This essay in praise of a few activists of Tibetan, Bai and other minority ethnicities displays Wang Hui’s Confucian piety, but it also precedes his rejection of the Tibetans as a people and their call for breathing space. The essay opens with Wang Hui arriving in a remote village to pay his respects to the young man’s grave, on Tomb-Sweeping Day, a scene he evokes in detail, without explaining that, as others have since said, Xiao’s death galvanised the villagers, who “believed he died to protect his homeland, and his death motivated them to protect it, too. Some if the villagers thought of him as a river spirit who could bless and protect their home. The death of Xiao Liangzhong caused an upsurge in local sentiment against the dam project.” When the community put up the memorial declaring Xiao “The Son of Jinsha River”, an old farmer said: “Rivers on the earth are like veins in the human body. If you were to block off your own veins, you would die. The earth is the same.” An old woman said of the young man who died that he “was just 32 years old when he left us. I’m more than 60 –I’ve lived long enough. If I could exchange my body of flesh and blood for the long-term peace and stability of this land, so that the Tiger Leaping Gorge Damn wouldn’t be built, I would be willing today to have my body smashed to pieces and my bones ground to powder.”
It was this mobilisation that succeeded in pressuring the Yunnan provincial government to cancel the dam, as long as the protesters dispersed quickly, which they did. This account, more detailed than Wang Hui’s, makes it clear that the climax, well after Wang’s Tomb-Sweeping Day homage to his young friend, was achieved by 10,000 angry villagers surrounding government buildings, demanding justice, holding officials hostage, and refusing to disperse despite the threat of the ruthless armed police quelling them. Only when it was clear that both the Tibetan prefectural officials and the Yunnan provincial officials accepted their demands did they save everyone’s face by going home.
The skill of the Bai and Tibetan intellectuals in the Confucian arts of recruiting Wang Hui as protector and patron did much to give the social movement momentum, but it was won by mass protest, the courage of people who have been lied to too often. That’s not how Wang Hui tells it, but in Liu Jianqiang’s retelling of a long personal involvement with reporting the issue.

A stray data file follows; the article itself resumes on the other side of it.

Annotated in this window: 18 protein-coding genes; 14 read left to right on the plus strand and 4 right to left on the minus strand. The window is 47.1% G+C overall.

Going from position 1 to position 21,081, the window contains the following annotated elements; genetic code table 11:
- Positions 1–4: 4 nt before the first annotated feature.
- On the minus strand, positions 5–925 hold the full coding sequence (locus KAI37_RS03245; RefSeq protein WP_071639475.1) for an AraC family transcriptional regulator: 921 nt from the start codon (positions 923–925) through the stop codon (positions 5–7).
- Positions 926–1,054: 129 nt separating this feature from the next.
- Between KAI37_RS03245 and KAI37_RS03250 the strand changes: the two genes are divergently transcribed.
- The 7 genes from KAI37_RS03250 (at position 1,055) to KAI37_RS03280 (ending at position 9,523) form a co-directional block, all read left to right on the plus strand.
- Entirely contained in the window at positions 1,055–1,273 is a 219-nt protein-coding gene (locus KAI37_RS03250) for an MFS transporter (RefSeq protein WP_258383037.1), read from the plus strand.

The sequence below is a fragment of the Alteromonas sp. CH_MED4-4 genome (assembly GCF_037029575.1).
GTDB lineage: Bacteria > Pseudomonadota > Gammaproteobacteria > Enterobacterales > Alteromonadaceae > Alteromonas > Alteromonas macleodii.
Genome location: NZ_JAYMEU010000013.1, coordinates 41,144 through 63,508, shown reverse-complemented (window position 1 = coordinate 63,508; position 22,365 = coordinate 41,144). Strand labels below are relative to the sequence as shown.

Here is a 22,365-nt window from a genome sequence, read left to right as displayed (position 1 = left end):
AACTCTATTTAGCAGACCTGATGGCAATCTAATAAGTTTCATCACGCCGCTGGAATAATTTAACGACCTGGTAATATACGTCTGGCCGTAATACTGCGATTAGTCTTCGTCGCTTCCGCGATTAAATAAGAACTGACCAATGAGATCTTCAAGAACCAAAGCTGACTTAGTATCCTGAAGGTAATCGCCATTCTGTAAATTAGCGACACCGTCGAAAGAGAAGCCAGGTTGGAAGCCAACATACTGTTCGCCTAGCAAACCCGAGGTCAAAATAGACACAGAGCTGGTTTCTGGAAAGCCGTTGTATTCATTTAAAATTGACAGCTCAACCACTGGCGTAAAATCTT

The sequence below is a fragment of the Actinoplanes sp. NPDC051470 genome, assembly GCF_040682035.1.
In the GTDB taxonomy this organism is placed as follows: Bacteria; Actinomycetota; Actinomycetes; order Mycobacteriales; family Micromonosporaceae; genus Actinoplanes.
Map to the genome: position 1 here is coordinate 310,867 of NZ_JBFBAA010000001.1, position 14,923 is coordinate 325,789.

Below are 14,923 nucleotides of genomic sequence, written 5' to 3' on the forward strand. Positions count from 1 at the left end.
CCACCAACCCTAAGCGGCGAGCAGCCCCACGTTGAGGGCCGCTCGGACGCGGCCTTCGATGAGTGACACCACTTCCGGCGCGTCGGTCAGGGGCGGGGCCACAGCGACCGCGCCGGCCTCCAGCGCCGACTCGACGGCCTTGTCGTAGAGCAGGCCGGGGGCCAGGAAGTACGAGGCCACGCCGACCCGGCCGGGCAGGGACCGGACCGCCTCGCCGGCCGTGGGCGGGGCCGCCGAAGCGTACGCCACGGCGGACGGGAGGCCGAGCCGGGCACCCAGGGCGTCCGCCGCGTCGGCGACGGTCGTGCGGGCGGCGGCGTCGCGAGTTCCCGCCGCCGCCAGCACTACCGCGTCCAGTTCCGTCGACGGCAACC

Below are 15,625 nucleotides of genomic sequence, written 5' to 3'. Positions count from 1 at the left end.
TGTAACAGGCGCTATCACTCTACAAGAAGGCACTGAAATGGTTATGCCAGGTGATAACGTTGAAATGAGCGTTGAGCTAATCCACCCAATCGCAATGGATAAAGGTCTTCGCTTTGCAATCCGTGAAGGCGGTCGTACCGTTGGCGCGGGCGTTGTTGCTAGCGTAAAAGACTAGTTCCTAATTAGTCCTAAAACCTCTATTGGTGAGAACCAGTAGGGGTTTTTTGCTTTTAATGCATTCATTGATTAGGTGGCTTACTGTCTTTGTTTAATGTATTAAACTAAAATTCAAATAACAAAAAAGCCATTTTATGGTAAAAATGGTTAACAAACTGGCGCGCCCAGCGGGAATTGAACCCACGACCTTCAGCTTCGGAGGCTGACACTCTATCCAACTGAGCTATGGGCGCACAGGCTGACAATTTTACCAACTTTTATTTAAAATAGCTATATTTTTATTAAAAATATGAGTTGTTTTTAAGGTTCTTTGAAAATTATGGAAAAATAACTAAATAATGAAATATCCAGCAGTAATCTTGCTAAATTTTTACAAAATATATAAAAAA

The villagers, victorious until a renewed hydro damming push by Beijing in 2012, drew deeply on Chinese tradition, as does Wang Hui, both in his Tomb-Sweeping Day homage and his rejection of the Tibetan demand for cultural space, on the grounds that it was the nation-state of China that has long ruled Tibet, and Tibetan protests are western fantasies.
Chinese tradition, Confucian but also Buddhist and Taoist, is rich in precedents, exemplary stories and concepts of propriety, enabling everyone to pick and choose. The old woman, offering her body to be smashed to pieces and her bones ground to powder, succinctly summarises a classic Tibetan meditation practice, called Chöd, in which the meditator cuts clinging to existence by imagining, as vividly as possible, exactly the old woman’s scenario. For the meditation practice to work, transforming the inborn subjective attachment to “I”, it must be done with total sincerity and conviction, as the old woman demonstrates.
This old woman, spontaneously offering, in specific detail, that her body be smashed and ground to dust, is clearly familiar, through long practice, with imagining just that experience, as her offering of the self, of all attachment to existence, the core of self-ish-ness. This is beyond the comprehension of Chinese people today. The willingness of Tibetans to die, in order to perpetuate the inner strengths of Tibetan culture, in the face of Chinese ignorance, indifference and persecution is equally inexplicable, as Wang Hui demonstrates, at length, in his long essay on the 2008 Tibetan uprising.
That’s the focus of the next blog in this series.
 Viren Murthy, Modernity Against Modernity: Wang Hui’s critical history of Chinese thought; Modern Intellectual History,3,1(2006), pp. 137–165
 Wang Hui, The End of the Revolution: China and the limits of Modernity, Verso, 2011, 126
 Wang Hui, Son of the Jinsha River: In Memory of Xiao Liangzhong, 173-190 in Wang Hui, The End of the Revolution: China and the Limits of Modernity, Verso, 2009
 Liu Jianqiang, Defending Tiger Leaping Gorge, 203-235 in Sam Geall ed., China and the Environment: The Green Revolution, Zed Books, 2013
 Edou, Jerome. Machig Labdron and the Foundations of Chod. Ithaca: Snow Lion Publications, 1996.